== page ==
A crowd of people, many wearing masks, inside a venue in Leicester Square, London, where new restrictions have not been introduced

A crowd of people, many wearing masks, inside a venue in Leicester Square, London, where new restrictions have not been introduced

Today’s much-anticipated Covid statistics gave a breakdown of the situation on Christmas Day and Boxing Day in the UK, when no figures were publicly released. 

On Christmas Day, 113,628 positive tests were recorded in England. 

A further 108,893 were logged on Boxing Day – 103,558 in England and 5,335 in Wales.

Equivalent figures for Scotland and Northern Ireland are expected to trickle through into the Government’s own system over the coming days.

Separate hospitalisation figures for England showed there were 1,281 Covid admissions on December 25.

This was up 74 per cent week-on-week and the highest number since February 16.

During the second wave of coronavirus, admissions peaked at over 4,100 on January 12.

As revellers in England celebrated on Monday, though, Health Secretary Sajid Javid continued to dangle the threat of tightening restrictions in 2022 to bring England in line with the rest of the home nations, urging revellers to ‘remain cautious’.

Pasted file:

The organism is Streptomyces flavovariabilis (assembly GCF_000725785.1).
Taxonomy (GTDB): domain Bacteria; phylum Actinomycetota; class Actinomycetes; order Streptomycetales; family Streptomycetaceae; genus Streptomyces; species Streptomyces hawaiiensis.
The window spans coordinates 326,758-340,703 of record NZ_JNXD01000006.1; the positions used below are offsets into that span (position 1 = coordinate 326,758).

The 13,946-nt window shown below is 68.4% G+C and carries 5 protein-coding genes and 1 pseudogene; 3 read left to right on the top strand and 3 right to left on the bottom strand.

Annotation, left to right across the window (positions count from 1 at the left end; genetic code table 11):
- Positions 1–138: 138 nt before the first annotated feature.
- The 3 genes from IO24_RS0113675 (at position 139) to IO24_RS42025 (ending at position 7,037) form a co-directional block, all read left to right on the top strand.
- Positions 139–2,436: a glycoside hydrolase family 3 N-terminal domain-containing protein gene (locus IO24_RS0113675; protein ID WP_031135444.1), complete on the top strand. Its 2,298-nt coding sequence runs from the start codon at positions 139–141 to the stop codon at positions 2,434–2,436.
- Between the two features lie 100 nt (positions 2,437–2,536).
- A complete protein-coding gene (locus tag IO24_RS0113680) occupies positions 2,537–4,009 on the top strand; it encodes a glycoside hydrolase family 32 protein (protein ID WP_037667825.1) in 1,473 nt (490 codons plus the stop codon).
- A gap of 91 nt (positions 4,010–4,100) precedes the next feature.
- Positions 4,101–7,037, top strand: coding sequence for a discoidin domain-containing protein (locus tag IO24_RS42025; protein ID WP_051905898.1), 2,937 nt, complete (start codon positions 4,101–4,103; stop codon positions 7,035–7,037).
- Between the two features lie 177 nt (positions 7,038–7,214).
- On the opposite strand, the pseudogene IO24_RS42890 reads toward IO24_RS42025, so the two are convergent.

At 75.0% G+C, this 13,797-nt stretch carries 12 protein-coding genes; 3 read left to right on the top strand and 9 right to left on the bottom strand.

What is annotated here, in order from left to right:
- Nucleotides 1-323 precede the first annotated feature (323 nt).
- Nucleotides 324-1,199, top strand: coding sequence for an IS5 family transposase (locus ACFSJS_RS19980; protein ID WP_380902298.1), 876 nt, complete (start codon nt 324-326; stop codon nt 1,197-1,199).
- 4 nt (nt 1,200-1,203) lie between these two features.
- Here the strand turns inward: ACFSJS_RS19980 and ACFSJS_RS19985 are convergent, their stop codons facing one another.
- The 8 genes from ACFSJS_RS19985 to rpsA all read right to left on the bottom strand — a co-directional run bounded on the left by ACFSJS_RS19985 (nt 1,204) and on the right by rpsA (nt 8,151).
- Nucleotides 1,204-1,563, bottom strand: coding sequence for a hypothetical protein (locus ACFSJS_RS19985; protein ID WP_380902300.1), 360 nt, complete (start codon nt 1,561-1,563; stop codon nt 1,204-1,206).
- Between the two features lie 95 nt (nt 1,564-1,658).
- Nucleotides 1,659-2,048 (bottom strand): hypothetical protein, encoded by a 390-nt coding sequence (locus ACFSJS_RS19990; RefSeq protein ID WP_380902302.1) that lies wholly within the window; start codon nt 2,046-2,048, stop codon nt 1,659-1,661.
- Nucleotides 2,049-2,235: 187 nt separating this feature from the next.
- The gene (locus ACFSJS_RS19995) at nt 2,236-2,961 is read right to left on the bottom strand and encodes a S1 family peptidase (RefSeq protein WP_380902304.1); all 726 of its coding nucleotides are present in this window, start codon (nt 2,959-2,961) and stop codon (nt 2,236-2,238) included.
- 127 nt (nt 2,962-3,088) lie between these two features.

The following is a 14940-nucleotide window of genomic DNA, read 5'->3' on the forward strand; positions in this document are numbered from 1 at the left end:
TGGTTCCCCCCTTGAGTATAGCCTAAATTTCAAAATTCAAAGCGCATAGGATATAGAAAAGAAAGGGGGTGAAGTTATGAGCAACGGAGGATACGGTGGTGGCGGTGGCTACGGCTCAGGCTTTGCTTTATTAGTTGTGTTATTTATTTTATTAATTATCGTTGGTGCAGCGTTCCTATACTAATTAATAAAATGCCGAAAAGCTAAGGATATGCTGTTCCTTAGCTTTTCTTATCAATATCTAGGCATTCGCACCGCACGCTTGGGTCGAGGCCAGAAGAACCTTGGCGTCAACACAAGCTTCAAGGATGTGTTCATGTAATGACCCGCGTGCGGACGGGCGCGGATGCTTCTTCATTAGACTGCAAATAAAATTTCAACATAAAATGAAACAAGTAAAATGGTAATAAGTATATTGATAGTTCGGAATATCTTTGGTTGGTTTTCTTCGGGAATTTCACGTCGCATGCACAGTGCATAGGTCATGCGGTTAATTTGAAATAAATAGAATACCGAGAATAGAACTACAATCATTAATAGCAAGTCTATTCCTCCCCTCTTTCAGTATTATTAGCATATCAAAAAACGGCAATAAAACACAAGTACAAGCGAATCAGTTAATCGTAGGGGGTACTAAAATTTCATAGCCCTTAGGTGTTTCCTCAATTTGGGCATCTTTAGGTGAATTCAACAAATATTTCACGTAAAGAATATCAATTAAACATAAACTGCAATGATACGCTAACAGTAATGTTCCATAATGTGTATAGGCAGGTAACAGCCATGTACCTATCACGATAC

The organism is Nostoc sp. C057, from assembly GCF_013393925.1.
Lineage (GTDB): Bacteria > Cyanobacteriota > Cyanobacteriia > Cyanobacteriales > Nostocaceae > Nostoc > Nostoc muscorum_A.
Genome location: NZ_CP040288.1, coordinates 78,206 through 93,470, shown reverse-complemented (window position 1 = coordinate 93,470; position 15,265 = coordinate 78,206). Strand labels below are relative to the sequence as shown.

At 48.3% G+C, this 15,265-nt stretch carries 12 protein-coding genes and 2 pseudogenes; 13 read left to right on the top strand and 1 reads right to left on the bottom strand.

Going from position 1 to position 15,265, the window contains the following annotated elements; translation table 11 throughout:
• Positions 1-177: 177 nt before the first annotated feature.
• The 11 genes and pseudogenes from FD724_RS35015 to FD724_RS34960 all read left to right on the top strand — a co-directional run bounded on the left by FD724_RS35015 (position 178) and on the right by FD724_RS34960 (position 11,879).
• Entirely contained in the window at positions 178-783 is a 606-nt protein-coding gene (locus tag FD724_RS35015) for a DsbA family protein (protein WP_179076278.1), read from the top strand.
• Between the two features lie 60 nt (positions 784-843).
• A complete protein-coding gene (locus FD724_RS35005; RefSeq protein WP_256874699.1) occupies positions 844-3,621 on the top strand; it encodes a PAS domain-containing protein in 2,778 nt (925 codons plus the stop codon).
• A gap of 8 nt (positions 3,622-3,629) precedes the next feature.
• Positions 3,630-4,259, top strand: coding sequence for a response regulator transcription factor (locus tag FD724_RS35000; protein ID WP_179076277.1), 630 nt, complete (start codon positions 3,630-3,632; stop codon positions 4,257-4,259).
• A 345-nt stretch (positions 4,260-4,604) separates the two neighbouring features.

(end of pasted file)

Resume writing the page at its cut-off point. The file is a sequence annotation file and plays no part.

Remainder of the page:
Following the release of the daily Covid statistics, Mr Javid told broadcasters: ‘We look at the data on a daily basis – that hasn’t changed over the Christmas period.

‘But there will be no further measures before the new year. Of course, people should remain cautious as we approach New Year’s celebrations.

‘Take a lateral flow test if that makes sense, celebrate outside if you can, have some ventilation if you can.

‘Please remain cautious and when we get into the new year, of course, we will see then whether we do need to take any further measures, but nothing more until then, at least.’ 

Scotland's First Minister Nicola Sturgeon imposed tougher restrictions for the country, scuppering plans for Hogmanay celebrations

Scotland's First Minister Nicola Sturgeon imposed tougher restrictions for the country, scuppering plans for Hogmanay celebrations